In a further embodiment of the present invention, a dynamic translator is provided for growing a secondary trace out of cache translations for a program during the program's execution in a dynamic translator, comprising: first logic maintaining execution counts for translation heads that are executed from a code cache; second logic for, when an execution count for one of said translation heads exceeds a threshold, designated as a hot translation head, beginning a mode of operation in which, as following code translations are executed from the code cache after the execution of the hot translation head, storing in a history buffer information identifying each of said following code translations in sequence; third logic for terminating the storing of information in the history buffer in relation to the hot translation head when a termination condition is met; and fourth logic for linking together the translation head and the sequence of following code translations identified in the history buffer to form a larger code translation.
In yet a further embodiment of the present invention, a computer program product is provided, comprising: a computer usable medium having computer readable program code embodied therein for growing a secondary trace out of cache translations for a program during the program's execution in a dynamic translator comprising first code for maintaining execution counts for translation heads that are executed from a code cache; second code for, when an execution count for one of said translation heads exceeds a threshold, designated as a hot translation head, beginning a mode of operation in which, as following code translations are executed from the code cache following the execution of the hot translation head, storing in a history buffer information identifying each of said following code translations in sequence; third code for terminating the storing of information in the history buffer in relation to the hot translation head when a termination condition is met; and fourth code for linking together the translation head and the sequence of following code translations identified in the history buffer to form a larger code translation.
The invention is pointed out with particularity in the appended claims. The above and other advantages of the invention may be better understood by referring to the following detailed description in conjunction with the drawing, in which:
FIG. 1 is a block diagram illustrating the components of a dynamic translator such as one in which the present invention can be employed;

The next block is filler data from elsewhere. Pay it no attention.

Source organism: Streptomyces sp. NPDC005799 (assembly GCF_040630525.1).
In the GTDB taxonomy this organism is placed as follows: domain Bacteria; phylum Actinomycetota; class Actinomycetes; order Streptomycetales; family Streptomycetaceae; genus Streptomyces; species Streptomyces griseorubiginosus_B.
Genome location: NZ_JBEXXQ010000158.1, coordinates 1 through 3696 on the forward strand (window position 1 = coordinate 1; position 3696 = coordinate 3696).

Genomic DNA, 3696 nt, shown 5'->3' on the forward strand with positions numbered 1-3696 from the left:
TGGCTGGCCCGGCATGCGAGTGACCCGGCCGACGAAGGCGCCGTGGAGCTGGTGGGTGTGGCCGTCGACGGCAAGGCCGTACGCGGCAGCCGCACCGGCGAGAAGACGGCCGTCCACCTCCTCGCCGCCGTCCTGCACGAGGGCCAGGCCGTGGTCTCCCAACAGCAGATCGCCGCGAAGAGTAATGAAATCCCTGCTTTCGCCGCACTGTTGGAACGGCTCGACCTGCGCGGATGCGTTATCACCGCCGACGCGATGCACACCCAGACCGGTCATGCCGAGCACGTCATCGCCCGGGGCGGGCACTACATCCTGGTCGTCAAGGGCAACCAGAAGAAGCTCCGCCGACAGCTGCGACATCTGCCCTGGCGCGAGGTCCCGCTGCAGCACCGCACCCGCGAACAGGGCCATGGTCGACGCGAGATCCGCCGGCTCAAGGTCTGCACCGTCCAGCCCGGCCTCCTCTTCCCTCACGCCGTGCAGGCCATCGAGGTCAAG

FIG. 2 is a flowchart illustrating the flow of operations in accordance with the present invention; and
FIG. 3 is a flowchart illustrating the flow of operations in accordance with the present invention.
Referring to FIG. 1, a dynamic translator is shown that includes an interpreter 110 that receives an input instruction stream 160. This “interpreter” represents the instruction evaluation engine; it can be implemented in a number of ways (e.g., as a software fetch—decode—eval loop, a just-in-time compiler, or even a hardware CPU).
In one implementation, the instructions of the input instruction stream 160 are in the same instruction set as that of the machine on which the translator is running (native-to-native translation). In the native-to-native case, the primary advantage obtained by the translator flows from the dynamic optimization 150 that the translator can perform. In another implementation, the input instructions are in a different instruction set than the native instructions.
A trace selector 120 is provided that identifies instruction traces to be stored in the code cache 130. The trace selector is the component responsible for associating counters with interpreted program addresses, determining when a “hot trace” has been detected, and then growing that hot trace.
Much of the work of the dynamic translator occurs in an interpreter—trace selector loop. After the interpreter 110 interprets a block of instructions (i.e., until a branch), control is passed to the trace selector 120 so that it can select traces for special processing and placement in the cache. The interpreter—trace selector loop is executed until one of the following conditions is met: (a) a cache hit occurs, in which case control jumps into the code cache, or (b) a hot start-of-trace is reached.
When a hot start-of-trace is found, the trace selector 120 then begins to grow the hot trace. When the complete trace has been selected, then the trace selector invokes the trace optimizer 150. The trace optimizer is responsible for optimizing the trace instructions for better performance on the underlying processor. After optimization is done, the code generator 140 actually emits the trace code into the code cache 130 and returns to the trace selector 120 to resume the interpreter—trace selector loop.
To speed up emulation, caching emulators translate blocks of instructions and store them in a cache memory to avoid repeated emulation of the same code. The scheme presented in the present invention builds on top of previous block caching schemes and first level caching schemes by introducing a second level of translation in a transparent way, that is, without requiring changes in the first level translation. The present invention extends the idea of basic block caching through a hierarchical approach. The basic block translation of previous caching emulators provide the first level translation in the scheme of the present invention. Second level translations are then obtained by stringing together a sequence of first level translations based on collected execution histories. The translations resulting from the operation of the present scheme are much larger and extend beyond basic block boundaries. The present inventive scheme is completely transparent to the internals of the first level translation scheme and is not invasive of the first level translations. In this regard, first level translations remain unchanged and all profiling information regarding the first level translation is maintained in the emulator.